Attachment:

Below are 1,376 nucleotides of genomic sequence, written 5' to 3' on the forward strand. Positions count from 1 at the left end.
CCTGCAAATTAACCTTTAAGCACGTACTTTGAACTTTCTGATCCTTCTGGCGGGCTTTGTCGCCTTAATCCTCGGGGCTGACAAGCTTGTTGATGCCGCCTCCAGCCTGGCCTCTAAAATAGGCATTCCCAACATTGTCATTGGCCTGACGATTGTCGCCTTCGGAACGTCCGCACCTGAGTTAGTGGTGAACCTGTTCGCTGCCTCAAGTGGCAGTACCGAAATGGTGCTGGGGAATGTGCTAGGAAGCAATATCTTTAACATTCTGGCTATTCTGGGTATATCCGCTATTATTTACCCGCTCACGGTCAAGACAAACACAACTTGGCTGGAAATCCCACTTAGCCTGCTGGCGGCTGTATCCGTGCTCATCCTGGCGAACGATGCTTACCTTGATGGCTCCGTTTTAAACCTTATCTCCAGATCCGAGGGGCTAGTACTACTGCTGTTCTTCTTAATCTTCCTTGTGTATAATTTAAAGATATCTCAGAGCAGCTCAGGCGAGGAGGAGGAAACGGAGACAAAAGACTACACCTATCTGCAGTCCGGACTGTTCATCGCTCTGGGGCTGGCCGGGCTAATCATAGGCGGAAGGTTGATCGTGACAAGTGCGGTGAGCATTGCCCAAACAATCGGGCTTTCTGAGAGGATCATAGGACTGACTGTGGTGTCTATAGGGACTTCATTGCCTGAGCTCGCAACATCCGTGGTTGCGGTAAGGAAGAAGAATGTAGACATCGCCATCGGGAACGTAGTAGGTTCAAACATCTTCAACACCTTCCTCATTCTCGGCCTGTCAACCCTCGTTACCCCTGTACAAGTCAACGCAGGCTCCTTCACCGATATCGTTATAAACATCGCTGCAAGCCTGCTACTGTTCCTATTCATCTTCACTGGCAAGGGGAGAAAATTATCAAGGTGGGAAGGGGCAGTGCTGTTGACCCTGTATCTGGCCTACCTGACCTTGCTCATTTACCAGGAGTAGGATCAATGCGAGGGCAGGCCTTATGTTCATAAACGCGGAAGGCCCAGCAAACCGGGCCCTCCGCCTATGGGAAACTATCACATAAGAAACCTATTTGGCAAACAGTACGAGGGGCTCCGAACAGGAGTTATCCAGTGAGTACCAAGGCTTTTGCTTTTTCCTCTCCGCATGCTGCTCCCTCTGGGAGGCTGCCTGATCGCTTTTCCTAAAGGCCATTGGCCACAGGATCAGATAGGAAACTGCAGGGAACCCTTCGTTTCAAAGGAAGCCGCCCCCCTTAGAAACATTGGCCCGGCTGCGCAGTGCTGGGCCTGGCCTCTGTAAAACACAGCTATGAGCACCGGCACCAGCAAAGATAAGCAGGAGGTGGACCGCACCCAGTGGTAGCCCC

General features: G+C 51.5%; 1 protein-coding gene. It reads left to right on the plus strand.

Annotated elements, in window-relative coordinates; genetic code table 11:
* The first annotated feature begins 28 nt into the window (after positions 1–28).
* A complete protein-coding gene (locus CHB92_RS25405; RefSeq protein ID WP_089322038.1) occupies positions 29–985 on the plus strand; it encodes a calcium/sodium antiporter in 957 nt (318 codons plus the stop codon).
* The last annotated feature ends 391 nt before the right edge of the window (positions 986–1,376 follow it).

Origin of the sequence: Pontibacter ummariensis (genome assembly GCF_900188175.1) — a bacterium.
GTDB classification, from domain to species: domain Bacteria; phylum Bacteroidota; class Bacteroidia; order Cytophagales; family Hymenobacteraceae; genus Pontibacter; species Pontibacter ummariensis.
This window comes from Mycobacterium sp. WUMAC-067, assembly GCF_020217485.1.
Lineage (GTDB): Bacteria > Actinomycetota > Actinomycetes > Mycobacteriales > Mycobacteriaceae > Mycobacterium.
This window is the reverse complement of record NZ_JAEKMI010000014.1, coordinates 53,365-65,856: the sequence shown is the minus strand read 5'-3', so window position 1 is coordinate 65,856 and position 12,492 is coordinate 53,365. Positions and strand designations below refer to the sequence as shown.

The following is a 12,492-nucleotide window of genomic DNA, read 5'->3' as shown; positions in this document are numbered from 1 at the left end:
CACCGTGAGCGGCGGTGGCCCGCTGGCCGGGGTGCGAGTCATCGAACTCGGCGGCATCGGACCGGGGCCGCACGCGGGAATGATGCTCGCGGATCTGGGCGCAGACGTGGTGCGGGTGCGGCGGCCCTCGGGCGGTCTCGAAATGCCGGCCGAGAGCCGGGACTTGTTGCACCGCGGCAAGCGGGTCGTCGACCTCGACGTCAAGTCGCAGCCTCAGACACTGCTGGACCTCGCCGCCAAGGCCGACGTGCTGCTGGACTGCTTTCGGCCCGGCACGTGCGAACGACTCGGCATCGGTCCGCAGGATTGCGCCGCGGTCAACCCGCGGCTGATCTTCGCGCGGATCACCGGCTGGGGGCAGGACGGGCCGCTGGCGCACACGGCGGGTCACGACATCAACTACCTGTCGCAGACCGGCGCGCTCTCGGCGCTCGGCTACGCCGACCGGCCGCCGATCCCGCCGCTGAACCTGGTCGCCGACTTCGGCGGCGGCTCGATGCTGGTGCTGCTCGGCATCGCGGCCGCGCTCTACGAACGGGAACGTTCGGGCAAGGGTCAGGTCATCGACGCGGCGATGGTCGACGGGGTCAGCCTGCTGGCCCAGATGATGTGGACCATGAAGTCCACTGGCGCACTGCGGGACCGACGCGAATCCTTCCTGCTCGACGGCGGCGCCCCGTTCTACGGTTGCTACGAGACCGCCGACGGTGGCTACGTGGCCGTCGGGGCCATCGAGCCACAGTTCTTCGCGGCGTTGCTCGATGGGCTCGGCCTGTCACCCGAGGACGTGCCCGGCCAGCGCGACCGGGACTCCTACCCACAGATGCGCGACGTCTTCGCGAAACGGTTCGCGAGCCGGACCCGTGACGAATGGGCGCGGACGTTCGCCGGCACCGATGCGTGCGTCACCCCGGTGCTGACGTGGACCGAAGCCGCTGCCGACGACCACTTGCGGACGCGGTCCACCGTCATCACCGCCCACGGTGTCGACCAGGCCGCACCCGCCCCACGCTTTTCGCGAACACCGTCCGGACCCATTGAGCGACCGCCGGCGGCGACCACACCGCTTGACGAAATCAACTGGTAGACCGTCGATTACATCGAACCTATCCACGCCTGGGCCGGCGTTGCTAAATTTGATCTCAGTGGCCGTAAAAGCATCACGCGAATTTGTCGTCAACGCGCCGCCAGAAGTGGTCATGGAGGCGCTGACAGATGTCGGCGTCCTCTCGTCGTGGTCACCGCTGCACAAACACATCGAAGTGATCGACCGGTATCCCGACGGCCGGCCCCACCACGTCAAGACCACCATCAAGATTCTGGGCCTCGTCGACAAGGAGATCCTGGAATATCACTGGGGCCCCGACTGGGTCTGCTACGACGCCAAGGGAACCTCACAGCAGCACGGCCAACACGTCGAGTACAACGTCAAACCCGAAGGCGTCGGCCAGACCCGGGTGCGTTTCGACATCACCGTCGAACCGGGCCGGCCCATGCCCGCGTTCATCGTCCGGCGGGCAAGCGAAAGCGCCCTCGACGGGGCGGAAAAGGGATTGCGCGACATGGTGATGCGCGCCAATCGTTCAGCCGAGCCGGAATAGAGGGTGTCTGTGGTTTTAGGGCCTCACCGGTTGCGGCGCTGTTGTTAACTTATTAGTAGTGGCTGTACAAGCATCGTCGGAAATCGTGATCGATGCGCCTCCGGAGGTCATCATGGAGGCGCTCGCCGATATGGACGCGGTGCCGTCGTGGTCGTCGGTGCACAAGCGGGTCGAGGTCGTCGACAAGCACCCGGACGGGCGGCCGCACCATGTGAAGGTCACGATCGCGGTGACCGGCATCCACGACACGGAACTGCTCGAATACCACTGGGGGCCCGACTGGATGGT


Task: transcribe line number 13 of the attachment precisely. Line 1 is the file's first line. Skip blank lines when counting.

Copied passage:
The following is a 12,492-nucleotide window of genomic DNA, read 5'->3' as shown; positions in this document are numbered from 1 at the left end: